How to Grow Indoor Plants

If your living room is looking more like a houseplant graveyard, give your green thumb a crash course with these plant-saving cues from Brooklyn Botanic Garden foreman Leonard Paul.
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Read That Card Thingy

Plants have different water and light needs, and you need to know them. In general, the leafy, nonflowering kind requires less maintenance, says Paul. Corn plants (the houseplants, not the vegetable) only need water every seven to 10 days, and Norfolk Island pine plants like water at the same time every week -- so you can pour some in every time you make Sunday breakfast. Always water until you see liquid coming from the pot's drain holes.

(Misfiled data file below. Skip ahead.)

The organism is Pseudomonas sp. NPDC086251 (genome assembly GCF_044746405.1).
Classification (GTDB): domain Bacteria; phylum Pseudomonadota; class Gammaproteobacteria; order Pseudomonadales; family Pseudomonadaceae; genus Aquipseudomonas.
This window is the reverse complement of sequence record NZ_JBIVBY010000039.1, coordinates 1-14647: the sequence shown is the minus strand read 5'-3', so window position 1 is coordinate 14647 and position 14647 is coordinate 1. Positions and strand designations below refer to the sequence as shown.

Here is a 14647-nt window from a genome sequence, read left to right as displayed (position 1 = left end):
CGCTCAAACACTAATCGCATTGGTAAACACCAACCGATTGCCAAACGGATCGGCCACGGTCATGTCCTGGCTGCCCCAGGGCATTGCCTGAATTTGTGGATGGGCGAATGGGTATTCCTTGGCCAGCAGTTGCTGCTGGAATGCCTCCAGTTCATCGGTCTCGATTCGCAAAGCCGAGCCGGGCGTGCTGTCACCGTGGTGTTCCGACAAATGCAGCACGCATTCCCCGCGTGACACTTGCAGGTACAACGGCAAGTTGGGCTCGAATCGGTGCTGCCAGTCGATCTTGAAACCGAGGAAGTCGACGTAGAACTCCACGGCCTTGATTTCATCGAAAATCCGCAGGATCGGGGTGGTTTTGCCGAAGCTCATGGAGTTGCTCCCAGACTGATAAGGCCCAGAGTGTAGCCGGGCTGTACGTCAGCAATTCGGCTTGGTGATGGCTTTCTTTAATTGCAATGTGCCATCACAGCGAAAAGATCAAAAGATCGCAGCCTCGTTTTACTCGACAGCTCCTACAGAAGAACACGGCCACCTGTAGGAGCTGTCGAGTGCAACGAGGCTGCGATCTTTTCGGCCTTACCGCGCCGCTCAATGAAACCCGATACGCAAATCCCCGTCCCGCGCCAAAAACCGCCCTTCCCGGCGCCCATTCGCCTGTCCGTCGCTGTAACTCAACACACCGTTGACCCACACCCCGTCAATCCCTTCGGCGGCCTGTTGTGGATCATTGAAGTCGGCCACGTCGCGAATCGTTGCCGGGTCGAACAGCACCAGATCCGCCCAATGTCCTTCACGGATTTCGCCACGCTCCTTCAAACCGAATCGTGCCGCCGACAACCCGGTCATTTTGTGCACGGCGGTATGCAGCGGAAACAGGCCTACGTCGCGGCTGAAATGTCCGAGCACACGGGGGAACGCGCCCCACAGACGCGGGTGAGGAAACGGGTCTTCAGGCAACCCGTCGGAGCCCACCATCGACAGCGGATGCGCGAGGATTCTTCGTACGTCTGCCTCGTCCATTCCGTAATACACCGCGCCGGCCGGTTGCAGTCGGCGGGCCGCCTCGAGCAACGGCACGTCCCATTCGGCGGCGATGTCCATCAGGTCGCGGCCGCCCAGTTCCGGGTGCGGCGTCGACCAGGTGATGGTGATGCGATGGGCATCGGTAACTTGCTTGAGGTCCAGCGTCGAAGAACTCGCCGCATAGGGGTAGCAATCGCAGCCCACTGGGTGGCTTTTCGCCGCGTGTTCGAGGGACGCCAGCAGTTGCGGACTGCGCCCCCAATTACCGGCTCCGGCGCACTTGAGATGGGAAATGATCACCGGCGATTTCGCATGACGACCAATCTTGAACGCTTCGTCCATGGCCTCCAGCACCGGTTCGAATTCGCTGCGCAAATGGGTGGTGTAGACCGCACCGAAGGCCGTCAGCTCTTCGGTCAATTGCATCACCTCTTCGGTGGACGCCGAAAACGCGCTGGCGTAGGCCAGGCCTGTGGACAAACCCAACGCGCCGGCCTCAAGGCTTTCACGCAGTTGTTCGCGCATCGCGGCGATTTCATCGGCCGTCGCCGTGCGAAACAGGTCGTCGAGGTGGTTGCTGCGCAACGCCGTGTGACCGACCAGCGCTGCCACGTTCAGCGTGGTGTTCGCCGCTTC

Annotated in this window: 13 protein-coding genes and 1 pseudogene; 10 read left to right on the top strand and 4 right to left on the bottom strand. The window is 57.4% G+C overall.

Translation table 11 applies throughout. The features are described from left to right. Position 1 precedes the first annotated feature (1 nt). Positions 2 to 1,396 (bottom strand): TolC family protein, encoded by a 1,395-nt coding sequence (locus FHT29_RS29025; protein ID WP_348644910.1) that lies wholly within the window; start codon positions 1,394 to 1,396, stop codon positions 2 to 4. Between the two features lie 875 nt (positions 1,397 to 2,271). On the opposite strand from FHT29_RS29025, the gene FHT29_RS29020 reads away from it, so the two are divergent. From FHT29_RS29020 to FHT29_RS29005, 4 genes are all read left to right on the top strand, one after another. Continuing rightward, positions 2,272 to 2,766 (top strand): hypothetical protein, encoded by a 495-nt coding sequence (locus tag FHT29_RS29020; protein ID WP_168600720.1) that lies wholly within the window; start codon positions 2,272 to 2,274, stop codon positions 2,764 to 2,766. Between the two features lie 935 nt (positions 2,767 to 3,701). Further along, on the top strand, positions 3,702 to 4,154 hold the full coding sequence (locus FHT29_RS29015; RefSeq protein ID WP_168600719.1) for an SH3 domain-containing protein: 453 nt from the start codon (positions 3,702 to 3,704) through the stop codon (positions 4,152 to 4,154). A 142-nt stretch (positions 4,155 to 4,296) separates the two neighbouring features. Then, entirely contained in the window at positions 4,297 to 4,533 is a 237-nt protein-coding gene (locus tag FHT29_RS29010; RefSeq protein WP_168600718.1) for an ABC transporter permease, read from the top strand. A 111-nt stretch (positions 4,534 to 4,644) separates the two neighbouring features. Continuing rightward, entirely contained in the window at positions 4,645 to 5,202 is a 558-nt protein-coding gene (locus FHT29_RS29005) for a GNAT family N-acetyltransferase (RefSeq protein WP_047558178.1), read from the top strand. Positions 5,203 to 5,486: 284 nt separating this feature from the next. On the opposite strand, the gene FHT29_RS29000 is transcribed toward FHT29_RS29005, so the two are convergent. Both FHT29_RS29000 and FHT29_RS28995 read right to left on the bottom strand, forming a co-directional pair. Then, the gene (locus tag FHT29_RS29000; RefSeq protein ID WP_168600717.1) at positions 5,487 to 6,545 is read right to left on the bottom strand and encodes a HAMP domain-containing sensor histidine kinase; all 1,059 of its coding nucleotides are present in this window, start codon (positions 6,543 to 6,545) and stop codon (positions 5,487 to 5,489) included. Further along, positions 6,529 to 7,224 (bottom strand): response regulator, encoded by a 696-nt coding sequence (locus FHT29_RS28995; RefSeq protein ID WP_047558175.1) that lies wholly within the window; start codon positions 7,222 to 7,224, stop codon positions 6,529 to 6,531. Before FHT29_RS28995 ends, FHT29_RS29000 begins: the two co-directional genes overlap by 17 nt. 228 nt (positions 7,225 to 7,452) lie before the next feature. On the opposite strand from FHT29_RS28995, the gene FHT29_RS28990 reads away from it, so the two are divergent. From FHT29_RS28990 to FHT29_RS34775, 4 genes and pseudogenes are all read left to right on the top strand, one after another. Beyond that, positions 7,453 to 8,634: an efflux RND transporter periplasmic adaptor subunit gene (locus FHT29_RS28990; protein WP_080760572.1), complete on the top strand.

Give Them a Thrill

When your plants are unhappy, you'll know it: Look for droopy leaves, browning edges or color changes. To keep them happy, sprinkle the soil with fertilizer every three to six months, and poke around in the soil with your fingers or a pencil once in a while (at least every year or two) to loosen the dirt.

And When All Else Fails?

Let technology take over. Place the EasyBloom Plant Sensor ($60, easybloom.com for stores) in the soil for a day. It analyzes whether your plant needs sunlight or moisture and transmits the info through your computer's USB port.

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